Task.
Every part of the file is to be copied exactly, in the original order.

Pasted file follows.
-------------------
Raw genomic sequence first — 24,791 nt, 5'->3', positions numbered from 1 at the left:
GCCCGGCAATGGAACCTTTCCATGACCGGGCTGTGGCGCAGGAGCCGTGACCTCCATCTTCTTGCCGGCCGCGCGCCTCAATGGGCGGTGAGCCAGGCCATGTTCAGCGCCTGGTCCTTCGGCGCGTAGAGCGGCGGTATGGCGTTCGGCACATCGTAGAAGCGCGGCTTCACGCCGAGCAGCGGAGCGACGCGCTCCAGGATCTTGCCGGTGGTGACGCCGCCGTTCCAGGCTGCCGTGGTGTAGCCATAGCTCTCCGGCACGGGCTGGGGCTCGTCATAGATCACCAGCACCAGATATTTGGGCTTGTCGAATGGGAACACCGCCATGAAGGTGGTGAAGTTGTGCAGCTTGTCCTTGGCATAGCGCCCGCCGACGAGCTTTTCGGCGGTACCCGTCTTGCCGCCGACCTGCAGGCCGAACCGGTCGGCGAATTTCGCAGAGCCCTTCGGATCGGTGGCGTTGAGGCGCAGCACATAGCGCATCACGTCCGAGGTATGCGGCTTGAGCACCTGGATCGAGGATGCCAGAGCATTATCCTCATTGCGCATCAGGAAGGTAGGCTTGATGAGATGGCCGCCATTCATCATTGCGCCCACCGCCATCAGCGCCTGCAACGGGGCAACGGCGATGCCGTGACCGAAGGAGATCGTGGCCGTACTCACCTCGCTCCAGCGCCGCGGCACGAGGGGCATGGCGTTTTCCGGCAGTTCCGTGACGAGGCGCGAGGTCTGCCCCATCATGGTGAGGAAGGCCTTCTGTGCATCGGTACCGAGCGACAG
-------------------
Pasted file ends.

Raw genomic sequence first — 24,791 nt, 5'->3', positions numbered from 1 at the left:
GCCCGGCAATGGAACCTTTCCATGACCGGGCTGTGGCGCAGGAGCCGTGACCTCCATCTTCTTGCCGGCCGCGCGCCTCAATGGGCGGTGAGCCAGGCCATGTTCAGCGCCTGGTCCTTCGGCGCGTAGAGCGGCGGTATGGCGTTCGGCACATCGTAGAAGCGCGGCTTCACGCCGAGCAGCGGAGCGACGCGCTCCAGGATCTTGCCGGTGGTGACGCCGCCGTTCCAGGCTGCCGTGGTGTAGCCATAGCTCTCCGGCACGGGCTGGGGCTCGTCATAGATCACCAGCACCAGATATTTGGGCTTGTCGAATGGGAACACCGCCATGAAGGTGGTGAAGTTGTGCAGCTTGTCCTTGGCATAGCGCCCGCCGACGAGCTTTTCGGCGGTACCCGTCTTGCCGCCGACCTGCAGGCCGAACCGGTCGGCGAATTTCGCAGAGCCCTTCGGATCGGTGGCGTTGAGGCGCAGCACATAGCGCATCACGTCCGAGGTATGCGGCTTGAGCACCTGGATCGAGGATGCCAGAGCATTATCCTCATTGCGCATCAGGAAGGTAGGCTTGATGAGATGGCCGCCATTCATCATTGCGCCCACCGCCATCAGCGCCTGCAACGGGGCAACGGCGATGCCGTGACCGAAGGAGATCGTGGCCGTACTCACCTCGCTCCAGCGCCGCGGCACGAGGGGCATGGCGTTTTCCGGCAGTTCCGTGACGAGGCGCGAGGTCTGCCCCATCATGGTGAGGAAGGCCTTCTGTGCATCGGTACCGAGCGACAG